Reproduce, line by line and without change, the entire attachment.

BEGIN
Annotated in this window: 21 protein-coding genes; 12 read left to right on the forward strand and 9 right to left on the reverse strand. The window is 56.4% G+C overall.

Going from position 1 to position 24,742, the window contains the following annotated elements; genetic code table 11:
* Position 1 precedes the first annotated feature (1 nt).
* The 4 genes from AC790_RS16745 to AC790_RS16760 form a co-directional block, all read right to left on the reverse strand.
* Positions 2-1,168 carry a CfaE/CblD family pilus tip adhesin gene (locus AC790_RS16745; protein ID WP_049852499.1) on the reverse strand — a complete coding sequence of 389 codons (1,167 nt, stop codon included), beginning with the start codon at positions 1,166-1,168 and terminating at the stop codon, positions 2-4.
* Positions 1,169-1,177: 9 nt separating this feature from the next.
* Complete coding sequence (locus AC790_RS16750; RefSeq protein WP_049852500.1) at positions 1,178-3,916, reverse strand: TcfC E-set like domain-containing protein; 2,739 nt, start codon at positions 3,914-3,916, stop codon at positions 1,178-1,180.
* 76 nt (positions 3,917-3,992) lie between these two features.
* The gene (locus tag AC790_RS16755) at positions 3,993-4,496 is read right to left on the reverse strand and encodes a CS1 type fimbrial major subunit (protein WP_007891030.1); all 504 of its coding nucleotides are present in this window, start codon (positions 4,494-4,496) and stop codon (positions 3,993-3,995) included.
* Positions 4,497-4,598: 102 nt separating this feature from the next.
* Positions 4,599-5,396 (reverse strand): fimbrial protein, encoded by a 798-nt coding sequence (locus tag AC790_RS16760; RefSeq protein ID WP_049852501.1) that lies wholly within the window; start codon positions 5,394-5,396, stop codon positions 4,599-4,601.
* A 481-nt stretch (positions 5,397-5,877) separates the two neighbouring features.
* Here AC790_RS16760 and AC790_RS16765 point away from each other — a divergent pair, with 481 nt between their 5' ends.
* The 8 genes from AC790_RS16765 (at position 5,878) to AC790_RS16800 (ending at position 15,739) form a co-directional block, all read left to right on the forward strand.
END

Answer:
Annotated in this window: 21 protein-coding genes; 12 read left to right on the forward strand and 9 right to left on the reverse strand. The window is 56.4% G+C overall.

Going from position 1 to position 24,742, the window contains the following annotated elements; genetic code table 11:
* Position 1 precedes the first annotated feature (1 nt).
* The 4 genes from AC790_RS16745 to AC790_RS16760 form a co-directional block, all read right to left on the reverse strand.
* Positions 2-1,168 carry a CfaE/CblD family pilus tip adhesin gene (locus AC790_RS16745; protein ID WP_049852499.1) on the reverse strand — a complete coding sequence of 389 codons (1,167 nt, stop codon included), beginning with the start codon at positions 1,166-1,168 and terminating at the stop codon, positions 2-4.
* Positions 1,169-1,177: 9 nt separating this feature from the next.
* Complete coding sequence (locus AC790_RS16750; RefSeq protein WP_049852500.1) at positions 1,178-3,916, reverse strand: TcfC E-set like domain-containing protein; 2,739 nt, start codon at positions 3,914-3,916, stop codon at positions 1,178-1,180.
* 76 nt (positions 3,917-3,992) lie between these two features.
* The gene (locus tag AC790_RS16755) at positions 3,993-4,496 is read right to left on the reverse strand and encodes a CS1 type fimbrial major subunit (protein WP_007891030.1); all 504 of its coding nucleotides are present in this window, start codon (positions 4,494-4,496) and stop codon (positions 3,993-3,995) included.
* Positions 4,497-4,598: 102 nt separating this feature from the next.
* Positions 4,599-5,396 (reverse strand): fimbrial protein, encoded by a 798-nt coding sequence (locus tag AC790_RS16760; RefSeq protein ID WP_049852501.1) that lies wholly within the window; start codon positions 5,394-5,396, stop codon positions 4,599-4,601.
* A 481-nt stretch (positions 5,397-5,877) separates the two neighbouring features.
* Here AC790_RS16760 and AC790_RS16765 point away from each other — a divergent pair, with 481 nt between their 5' ends.
* The 8 genes from AC790_RS16765 (at position 5,878) to AC790_RS16800 (ending at position 15,739) form a co-directional block, all read left to right on the forward strand.